|I’d Call It That||3.0||5.10||1||(TimmiT)|
sum(score * weight) /
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I was excited to find this little guy as it’s the first Amanita I had seen all season (other than the ubiquitous A. xanthocephala). I did collect it but I only found this single specimen and unfortunately the maggots got to it before me.
The inner surface of the limbate volva appeared powdery but I did not notice this on the stipe. The cap was also coated in this light grey powder which could be wiped away to reveal a darker grey surface. There were flat, membranous veil remnants on the cap (more toward the centre) which appeared dark grey but the dirt made it hard to tell the colour. The base of the stipe was bulbous, but only slightly. The lamellae were adnexed, some forking outwards and appeared off-white or a very light grey.
I managed to get a few spores under the microscope (see last two photos). I don’t have Melzer’s but tried some Lugol’s and observed a brownish hemiamyloid? reaction. I don’t know whether that’s helpful or not.
At the moment, a wet period of the eastern U.S. summer is swamping us with material. Is there really no herbarium specimen? I see a bulbous stem with a limbate volva and gray powder on the stem in the area which suggests that the gray powder is the remains of an internal limb of the volva. This is a very curious thing. And is their gray powdery or friable material on the cap also? It seems to me that there might be some. This suggests a combination of characters associated with sect. Amidella and sect. Lepidella and make me think of Amanita grisea except that the watercolor deposited in Kew with the type collection would suggest (at least it did to me) that the stipe is bulbless.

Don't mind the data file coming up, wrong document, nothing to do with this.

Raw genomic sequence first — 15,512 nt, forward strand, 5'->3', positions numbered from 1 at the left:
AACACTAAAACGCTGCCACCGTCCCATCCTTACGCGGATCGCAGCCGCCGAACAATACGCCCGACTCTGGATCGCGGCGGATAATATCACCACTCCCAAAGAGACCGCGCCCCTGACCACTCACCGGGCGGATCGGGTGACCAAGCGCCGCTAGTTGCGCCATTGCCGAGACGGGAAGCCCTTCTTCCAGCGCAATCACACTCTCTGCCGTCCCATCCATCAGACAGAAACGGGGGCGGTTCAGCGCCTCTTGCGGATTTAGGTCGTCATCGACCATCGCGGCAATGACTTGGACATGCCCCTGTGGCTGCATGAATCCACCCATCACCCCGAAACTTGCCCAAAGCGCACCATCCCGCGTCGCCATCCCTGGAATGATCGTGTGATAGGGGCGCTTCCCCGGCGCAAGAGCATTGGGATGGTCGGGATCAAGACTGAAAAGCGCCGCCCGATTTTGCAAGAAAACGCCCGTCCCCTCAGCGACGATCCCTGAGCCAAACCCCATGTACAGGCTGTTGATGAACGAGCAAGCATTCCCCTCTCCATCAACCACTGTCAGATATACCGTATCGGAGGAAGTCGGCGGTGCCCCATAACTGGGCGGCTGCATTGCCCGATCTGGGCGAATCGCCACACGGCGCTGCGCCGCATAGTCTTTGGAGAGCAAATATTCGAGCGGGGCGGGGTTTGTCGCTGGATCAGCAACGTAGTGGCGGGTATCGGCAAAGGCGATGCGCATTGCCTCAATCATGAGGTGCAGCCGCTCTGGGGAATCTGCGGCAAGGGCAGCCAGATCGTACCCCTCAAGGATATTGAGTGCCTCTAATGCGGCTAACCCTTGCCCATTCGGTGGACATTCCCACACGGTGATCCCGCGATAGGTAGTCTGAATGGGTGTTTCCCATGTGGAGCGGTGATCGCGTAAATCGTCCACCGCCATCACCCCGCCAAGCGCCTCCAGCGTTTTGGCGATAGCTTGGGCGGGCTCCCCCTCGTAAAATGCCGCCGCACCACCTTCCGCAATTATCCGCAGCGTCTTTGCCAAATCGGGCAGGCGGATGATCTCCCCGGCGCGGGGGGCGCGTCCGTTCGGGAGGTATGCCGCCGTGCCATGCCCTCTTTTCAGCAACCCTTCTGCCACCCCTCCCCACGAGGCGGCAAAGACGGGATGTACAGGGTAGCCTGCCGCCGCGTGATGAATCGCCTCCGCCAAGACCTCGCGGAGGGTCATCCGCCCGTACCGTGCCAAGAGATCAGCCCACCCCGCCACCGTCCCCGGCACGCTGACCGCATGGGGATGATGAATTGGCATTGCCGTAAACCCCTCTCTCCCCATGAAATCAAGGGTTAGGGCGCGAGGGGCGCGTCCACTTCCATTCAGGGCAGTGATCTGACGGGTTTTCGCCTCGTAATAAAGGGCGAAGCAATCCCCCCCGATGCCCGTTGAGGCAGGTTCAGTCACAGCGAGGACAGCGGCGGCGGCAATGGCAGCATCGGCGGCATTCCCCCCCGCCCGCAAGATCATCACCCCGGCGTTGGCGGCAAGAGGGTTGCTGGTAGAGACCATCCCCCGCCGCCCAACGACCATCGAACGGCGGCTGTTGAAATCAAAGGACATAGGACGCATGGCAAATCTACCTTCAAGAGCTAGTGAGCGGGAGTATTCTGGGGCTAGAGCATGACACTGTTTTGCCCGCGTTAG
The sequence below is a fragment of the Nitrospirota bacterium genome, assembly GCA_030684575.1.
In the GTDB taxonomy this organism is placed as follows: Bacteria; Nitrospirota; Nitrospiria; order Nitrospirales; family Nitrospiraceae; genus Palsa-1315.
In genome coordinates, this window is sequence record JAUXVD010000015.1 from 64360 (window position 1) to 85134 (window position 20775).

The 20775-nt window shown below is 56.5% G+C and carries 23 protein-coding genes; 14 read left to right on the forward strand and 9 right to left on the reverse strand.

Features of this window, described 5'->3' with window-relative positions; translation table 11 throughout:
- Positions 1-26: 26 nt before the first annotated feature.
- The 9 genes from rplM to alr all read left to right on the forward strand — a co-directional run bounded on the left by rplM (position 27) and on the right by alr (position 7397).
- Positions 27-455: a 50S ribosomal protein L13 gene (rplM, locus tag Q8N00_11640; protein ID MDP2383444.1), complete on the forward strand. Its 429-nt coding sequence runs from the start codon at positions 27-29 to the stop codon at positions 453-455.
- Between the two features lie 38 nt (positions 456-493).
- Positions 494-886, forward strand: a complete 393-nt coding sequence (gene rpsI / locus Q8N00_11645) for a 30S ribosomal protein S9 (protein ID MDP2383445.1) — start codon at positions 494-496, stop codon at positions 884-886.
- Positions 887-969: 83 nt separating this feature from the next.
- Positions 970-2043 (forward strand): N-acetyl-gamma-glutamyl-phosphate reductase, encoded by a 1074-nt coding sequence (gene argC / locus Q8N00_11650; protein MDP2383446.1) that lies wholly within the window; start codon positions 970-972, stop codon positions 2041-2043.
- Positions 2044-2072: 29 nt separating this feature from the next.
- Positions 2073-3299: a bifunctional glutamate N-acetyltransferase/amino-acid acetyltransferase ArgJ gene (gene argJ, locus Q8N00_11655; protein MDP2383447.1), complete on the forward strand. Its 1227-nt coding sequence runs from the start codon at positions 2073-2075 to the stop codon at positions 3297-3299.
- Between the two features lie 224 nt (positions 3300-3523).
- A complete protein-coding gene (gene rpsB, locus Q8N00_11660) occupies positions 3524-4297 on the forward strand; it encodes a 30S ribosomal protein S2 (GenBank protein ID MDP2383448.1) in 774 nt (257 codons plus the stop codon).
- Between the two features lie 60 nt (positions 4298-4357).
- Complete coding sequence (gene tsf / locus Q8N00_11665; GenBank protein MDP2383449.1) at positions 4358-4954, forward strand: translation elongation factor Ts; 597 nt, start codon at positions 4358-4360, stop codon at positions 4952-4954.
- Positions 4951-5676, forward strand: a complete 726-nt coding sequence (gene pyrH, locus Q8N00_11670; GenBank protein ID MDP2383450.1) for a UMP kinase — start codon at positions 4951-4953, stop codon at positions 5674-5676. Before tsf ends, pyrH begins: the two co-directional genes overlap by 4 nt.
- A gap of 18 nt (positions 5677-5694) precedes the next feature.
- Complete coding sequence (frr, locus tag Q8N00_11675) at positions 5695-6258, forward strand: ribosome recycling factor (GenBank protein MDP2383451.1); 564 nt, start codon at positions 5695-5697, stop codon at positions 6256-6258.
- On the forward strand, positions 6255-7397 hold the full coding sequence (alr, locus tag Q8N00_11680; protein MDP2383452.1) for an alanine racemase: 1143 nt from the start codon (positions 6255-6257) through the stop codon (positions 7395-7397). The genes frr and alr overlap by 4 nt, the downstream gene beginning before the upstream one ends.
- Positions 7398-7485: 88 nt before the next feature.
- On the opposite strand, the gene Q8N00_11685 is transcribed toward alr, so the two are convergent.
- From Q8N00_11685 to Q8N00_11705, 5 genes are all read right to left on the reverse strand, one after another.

Tim I’d like to know your response to these thoughts. After all, you (or someone) held the beast in his/her hand per your photograph. :-)
Created: 2011-08-20 13:33:49 CDT (-0400)
Last modified: 2011-08-21 09:59:53 CDT (-0400)
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